Angie Firmalino’s personal experience with Essure birth control led her to become a patient advocate for medical device safety.
Firmalino’s doctor implanted her with Essure in 2009. She experienced two years of debilitating pain and bleeding. Her doctor found her device had migrated out of her fallopian tubes and embedded in her uterus.
This led her to form a Facebook group called Essure Problems. She wanted to warn her friends and family members about her experience with the device.
The group has since grown to over 37,000 members. She and her team of administrators have created over 50 Essure Problems sub-groups. After several years of running the groups, she founded a nonprofit organization called Advocating Safety in Healthcare E-Sisters (ASHES).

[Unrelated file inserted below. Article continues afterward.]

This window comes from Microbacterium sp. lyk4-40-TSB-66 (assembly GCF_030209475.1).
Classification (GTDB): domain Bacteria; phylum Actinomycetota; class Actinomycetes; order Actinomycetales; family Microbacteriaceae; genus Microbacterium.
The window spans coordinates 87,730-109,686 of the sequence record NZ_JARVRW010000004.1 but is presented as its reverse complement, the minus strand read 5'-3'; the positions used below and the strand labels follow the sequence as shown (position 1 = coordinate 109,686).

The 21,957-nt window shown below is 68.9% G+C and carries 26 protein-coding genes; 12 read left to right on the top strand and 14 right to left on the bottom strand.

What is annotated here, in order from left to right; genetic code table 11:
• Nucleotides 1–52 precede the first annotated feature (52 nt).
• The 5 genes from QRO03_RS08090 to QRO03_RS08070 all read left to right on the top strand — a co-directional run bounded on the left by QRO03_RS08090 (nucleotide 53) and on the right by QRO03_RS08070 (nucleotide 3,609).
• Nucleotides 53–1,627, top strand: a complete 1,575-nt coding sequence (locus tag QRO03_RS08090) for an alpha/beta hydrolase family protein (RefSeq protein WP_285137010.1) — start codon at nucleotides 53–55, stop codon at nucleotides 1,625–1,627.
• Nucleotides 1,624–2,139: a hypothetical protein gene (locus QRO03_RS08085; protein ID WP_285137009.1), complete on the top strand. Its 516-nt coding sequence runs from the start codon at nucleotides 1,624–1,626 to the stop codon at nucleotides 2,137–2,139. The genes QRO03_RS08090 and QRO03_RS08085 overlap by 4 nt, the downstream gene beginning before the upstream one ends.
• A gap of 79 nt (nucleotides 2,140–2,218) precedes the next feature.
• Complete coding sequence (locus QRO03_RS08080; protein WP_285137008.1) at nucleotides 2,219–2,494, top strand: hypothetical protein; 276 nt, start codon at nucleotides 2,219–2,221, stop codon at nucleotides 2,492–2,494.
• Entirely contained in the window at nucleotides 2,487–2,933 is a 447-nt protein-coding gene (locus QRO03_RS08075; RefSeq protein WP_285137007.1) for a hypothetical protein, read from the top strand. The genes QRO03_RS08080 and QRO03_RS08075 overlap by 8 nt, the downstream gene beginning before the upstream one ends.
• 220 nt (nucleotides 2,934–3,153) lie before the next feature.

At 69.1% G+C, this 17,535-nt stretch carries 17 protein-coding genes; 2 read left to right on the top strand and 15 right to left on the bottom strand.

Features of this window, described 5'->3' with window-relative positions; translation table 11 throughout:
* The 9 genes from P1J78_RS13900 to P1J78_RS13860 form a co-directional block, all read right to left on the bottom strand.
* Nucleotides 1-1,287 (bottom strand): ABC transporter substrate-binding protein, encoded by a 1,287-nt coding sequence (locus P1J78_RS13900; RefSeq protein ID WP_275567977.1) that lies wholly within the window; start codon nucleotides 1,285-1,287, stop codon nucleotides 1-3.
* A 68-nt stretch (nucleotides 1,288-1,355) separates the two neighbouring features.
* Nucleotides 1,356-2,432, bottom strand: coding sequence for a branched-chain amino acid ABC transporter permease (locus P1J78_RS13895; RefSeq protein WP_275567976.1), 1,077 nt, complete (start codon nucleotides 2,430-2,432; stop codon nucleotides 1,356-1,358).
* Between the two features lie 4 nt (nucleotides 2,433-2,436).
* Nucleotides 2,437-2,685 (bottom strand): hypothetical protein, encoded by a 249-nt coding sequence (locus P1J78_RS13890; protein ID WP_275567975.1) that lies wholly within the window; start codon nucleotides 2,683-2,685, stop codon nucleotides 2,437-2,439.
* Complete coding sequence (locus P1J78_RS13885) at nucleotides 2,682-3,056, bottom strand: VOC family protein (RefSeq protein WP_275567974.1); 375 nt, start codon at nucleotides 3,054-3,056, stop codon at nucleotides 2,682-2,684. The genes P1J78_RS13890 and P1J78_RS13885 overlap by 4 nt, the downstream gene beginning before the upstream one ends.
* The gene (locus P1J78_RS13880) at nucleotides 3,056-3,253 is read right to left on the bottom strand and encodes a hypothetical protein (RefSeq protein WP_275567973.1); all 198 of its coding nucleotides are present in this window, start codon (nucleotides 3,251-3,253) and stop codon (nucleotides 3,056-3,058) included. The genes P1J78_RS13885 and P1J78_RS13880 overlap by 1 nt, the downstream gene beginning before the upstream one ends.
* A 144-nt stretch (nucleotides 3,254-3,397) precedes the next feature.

The members of ASHES advocate for safer medical devices and better device regulation. They also host rallies and events to bring awareness to these issues.
Many organizations have recognized Firmalino’s advocacy work. It has drawn significant media attention from outlets such as The New York Times.
Some of Firmalino’s notable efforts:
- Essure Problems met with U.S. Food and Drug Administration Commissioner Scott Gottlieb in February 2018. This led to the FDA putting restrictions on Essure’s sale in the U.S. in April 2018.
- Congress introduced several medical device safety bills because of Essure Problems’ advocacy. One of these is the Medical Device Safety Act.
- Filmmakers Kirby Dick and Amy Ziering told Firmalino’s story in the 2018 Netflix original documentary The Bleeding Edge.
Firmalino still struggles with health conditions as a result of Essure. She lost the use of her hands because of crippling pain. She can no longer work as a jeweler, which was her main source of income. Her quality of life has diminished.
Since Firmalino started her movement in 2011, Essure has been removed from the market in every other country in the world. She continues to fight to get Essure off the market in the U.S.